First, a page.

This is Sid, known in our house as the cat who can do no wrong.
He regularly upends the milk carton to drink the spillage, wrecked an expensive sofa with his scratching, and broke oh so many precious things in his nocturnal pursuit of geckos, yet his sheer loveliness buys him protection from our wrath.
No wonder then, that we were willing to jump through the bureaucratic hoops to bring him with us from Sri Lanka.
Importing a pet into Europe is not easy. Rightly so in the case of animals we have picked up off the streets of Asia. When Sid first arrived he could fit in the palm of my hand, had a tail like a piece of chewed string and a belly so full of worms he had rest his tum on the floor to sit down. He is still a little bandy around the back legs as a consequence.
So to prepare him for transition from street urchin to civilized house cat, we had him vaccinated, microchipped, wormed and blood tested in accordance with the minefield of EU legislation. I sought advice from all corners, fretted over the competence of the Sri Lankan vets, spent many nights imagining being confronted with the stony face of French customs refusing my beloved cat entry on account of an irregularity in his paperwork. When the certificate of rabies antibodies came back from the lab in Scotland (where the blood had been couriered at vast expense) I choked back a tear. It was an emotional rollercoaster.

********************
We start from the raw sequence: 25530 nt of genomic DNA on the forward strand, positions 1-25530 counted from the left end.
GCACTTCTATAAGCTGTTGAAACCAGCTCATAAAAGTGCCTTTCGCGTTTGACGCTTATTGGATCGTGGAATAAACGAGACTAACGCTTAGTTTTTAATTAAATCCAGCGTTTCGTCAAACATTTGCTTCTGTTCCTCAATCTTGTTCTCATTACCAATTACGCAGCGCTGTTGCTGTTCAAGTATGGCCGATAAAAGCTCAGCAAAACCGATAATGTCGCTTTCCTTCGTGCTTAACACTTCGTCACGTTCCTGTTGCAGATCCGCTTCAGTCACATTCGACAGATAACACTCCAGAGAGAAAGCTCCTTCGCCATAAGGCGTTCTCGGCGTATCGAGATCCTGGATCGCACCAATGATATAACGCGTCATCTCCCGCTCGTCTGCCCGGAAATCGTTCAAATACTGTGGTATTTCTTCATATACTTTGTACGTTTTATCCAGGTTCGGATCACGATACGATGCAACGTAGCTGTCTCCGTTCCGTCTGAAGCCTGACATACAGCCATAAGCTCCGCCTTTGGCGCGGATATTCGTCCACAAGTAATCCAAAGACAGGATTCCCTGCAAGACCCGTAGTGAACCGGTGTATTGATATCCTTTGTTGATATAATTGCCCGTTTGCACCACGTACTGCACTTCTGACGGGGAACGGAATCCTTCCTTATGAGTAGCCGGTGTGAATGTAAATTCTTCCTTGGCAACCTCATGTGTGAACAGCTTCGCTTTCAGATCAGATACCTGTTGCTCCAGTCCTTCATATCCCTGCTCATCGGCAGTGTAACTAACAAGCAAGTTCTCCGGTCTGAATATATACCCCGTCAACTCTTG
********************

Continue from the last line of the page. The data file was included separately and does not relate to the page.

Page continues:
When the night came around that we checked him on to the flight at Bandaranaike International Airport, I was wrung out.
Emirates Airline were lovely. The captain of our connecting flight came to my seat to tell me the cat was well and he was keeping the hold nice and warm for him. I clutched his hand and sobbed my thanks.
At Charles de Gaulle, we waited anxiously by the carousel for Sid to appear along with the pushchairs and surf boards of our fellow passengers.
Then came the moment we had been preparing for for six months. Balanced on the top of our suitcases, Sid shivered in his cage. Checking his papers one last time, I took a deep breath and walked towards customs. Show time.
Two large Douaniers stood near the exit. Neither moved a muscle. I asked what I should do with the cat.
The reply was a gallic shrug. They waved me through.
Then, as an afterthought, one of them stepped forward and asked:
'Est ce qu'il est joli?'
Bienvenue en France Sid!